'Praxis'

A Preamble and a Recipe

The preamble

Former Brit pro Michael Hutchinson has said that it wasn’t until he retired and wrote and researched his excellent book Faster that he really began to understand sports nutrition (see a review here). Which makes me feel a bit better. Because I’ve recently learned a few things about this topic (some from Hutchinson’s book) that I’m somewhat embarrassed to say I didn’t know until now.

Photo: Road.cc
Photo: Road.cc

This includes the following kinda important facts about the human body and the way it produces and uses energy.

  • The body can only store so much carbohydrate (sugars and starches), which it turns into valuable glycogen. This is unlike fat, which the body can store in unlimited quantities – to the chagrin of many.
  • The faster you go and the harder you ride (or run, or ski, etc), the more your body relies on glycogen for energy. That’s in part because carbs can be turned into energy far more efficiently than fat or protein. Conversely, fat is the main source of energy when you’re pedalling along at an easy pace.
  • So, the bottom line, as Michael Hutchinson says, is that “the faster you’re riding, the smaller the fuel tank.” He adds (sarcastically) that this is nature’s idea of a joke.

I don’t find it funny. Over the years, I’ve bonked many times. There have been some mild ones, where I’ve made it home with little trouble from a run or a ride, but felt pretty awful. And then there have been some pretty epic ones, where I’ve basically crawled home on my hands and knees in tears.

I now understand what the hell was going on with my body… and feel pretty dumb. I also now better understand all the fuss with carbo-loading before a major endurance event.

I’ve also read elsewhere that the body can only store enough glycogen to support about 90 minutes of moderate to intense exercise. Blimey, that’s not very long, especially when you consider that many rides last up to four hours.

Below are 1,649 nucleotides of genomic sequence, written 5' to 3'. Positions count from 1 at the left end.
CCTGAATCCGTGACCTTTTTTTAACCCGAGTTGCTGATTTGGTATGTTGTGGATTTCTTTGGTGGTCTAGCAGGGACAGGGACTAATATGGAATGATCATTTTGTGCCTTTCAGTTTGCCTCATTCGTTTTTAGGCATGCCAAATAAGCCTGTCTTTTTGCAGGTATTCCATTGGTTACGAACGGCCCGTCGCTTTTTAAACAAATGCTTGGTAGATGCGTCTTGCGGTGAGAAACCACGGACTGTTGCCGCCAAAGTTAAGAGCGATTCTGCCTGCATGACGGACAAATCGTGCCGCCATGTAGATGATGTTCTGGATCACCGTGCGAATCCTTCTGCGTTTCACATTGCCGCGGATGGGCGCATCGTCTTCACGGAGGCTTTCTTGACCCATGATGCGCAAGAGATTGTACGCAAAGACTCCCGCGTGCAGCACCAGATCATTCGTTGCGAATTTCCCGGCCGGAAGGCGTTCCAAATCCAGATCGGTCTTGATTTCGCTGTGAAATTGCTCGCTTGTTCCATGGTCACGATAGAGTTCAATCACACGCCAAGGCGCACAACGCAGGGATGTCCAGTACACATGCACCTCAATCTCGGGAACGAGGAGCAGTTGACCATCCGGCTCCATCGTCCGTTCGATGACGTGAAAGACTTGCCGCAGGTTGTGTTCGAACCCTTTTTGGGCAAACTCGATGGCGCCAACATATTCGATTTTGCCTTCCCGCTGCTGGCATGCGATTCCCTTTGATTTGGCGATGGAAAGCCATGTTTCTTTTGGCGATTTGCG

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The recipe

This all takes me to a recipe for energy bars that I’ve been using for the past few weeks, and which has worked pretty well for me on the bike. On longer rides (3-5 hrs), I have eaten one or two small squares every hour or so to ensure I don’t deplete my stored glycogen levels.

These bars are pretty tasty and largely based on GCN’s “secret” recipe. The nice thing about them is that a main ingredient is oats. Among its many benefits, oats are a great source of slow-release carbs. That means they’ll drip-feed fuel to the muscles, forcing the body to use a greater proportion of fat for energy, which spares precious glycogen stores.

So it’s kind of win-win, as you’re burning fat in addition to staving off the dreaded bonk. I’ve been eating a bar in the hour or so before a long ride.

From beginning to end, it only takes maybe 30 minutes to make these bars, cooking time included. And they’re a lot cheaper than your store-bought variety.

First, melt and mix the following ingredients in a pan over a low heat:

  • Sunflower oil – 120ml
  • Brown sugar – 200g (about 1 cup)
  • Golden syrup or honey – 2 tbsp
  • Peanut butter – 1 tbsp
  • Vanilla extract – 1/2 tsp

Then add:

  • Sesame seeds – 25g
  • Sunflower seeds – 25g
  • Flaked or finely chopped almonds – 50g
  • Raisons – 50g
  • Chopped dates or figs – 50g

Then gradually mix about 225 grams of thick cut porridge oats/oatmeal. At this point, you may have to resist the temptation to start digging into the gooey mess right there while hunched over your stove like an animal. Instead, transfer mixture to a baking tin lined with parchment paper. Don’t forget to press it down firmly with a fork.

Finally, bake it at 180 degrees celsius for 10-15 minutes. Once the mixture starts bubbling slightly, you’re done. Leave to cool in the tin before removing the parchment and cutting up bars for your cycling enjoyment!

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